Here, at the time of executing the process in CLAD 212 by the firmware 213 or software controlled by a microprocessor 214, reduction of processing time is substantially difficult. This may produce such a bottleneck that the header addition process affects the limitation to line accommodation capability especially when high-speed multiplexing lines are used.

Therefore, in recent years, as transmission lines become higher in speed and larger equipment in capacity is required, it is needed to perform packet header analysis and generation with higher speed using hardware. In this case, however, it is required to perform packet header analysis and addition processing within a predetermined period, so that header analysis and addition processing may catch up with the packet flow.

When the time required for packet processing is not constant, it is necessary to prepare to buffer an appropriate amount of packets considering maximum processing delay.

SUMMARY OF THE INVENTION

It is therefore an object of the present invention to provide packet buffer equipment which enables to perform packet assembly function and packet header analysis and addition function concurrently.

It is another object of the present invention to provide packet buffer equipment for efficient use of buffers used for packet assembly as well as time required for packet assembly.

Packet buffer equipment to fulfil the aforementioned requirement aims to receive VC-multiplexed ATM cells to assemble into a packet on VC basis while maintaining the received cells, and to output on a per packet basis.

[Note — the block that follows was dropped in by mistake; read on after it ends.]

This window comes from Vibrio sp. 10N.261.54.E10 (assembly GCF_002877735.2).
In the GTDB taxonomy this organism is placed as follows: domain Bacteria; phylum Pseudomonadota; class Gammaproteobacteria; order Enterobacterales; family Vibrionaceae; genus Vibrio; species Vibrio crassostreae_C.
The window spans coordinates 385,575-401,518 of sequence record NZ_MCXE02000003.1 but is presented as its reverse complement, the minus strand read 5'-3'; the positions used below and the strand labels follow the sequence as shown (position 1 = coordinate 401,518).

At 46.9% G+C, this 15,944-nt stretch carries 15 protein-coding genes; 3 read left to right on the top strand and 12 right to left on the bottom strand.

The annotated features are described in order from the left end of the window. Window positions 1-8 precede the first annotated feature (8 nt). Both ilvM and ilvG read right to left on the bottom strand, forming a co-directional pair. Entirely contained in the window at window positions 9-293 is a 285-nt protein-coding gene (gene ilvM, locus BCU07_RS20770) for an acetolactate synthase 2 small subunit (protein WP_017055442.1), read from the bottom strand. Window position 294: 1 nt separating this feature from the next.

According to the present invention, packet buffer equipment includes; a packet buffer memory having a plurality of cell buffers for storing received packets on a per cell basis; a buffer management memory for retaining buffer management information corresponding to the cell buffer in the packet buffer memory; a packet-under-assembly pointer corresponding to each VC to form a queue in the middle of storing packets from the top cell until the end cell into the packet buffer memory; and a header analysis and generation means for generating a new header cell by analyzing the top cell. The above-mentioned header analysis and generation means writes a newly generated header cell as a top cell of a packet-under-assembly queue.

One aspect of the invention is that the packet buffer equipment includes a sequence controller for controlling to complete the packet assembly by storing cells of a packet from the top cell to the end cell into the packet buffer memory, to detect the completion of writing the new header cell, and to connect the packet-under-assembly queue formed by the packet-under-assembly pointer to output-wait queue.

Another aspect of the invention is that the aforementioned writing of the new header cell as a top cell includes addition of the header cell, substitution of the header cell, or non-conversion processing of the top cell.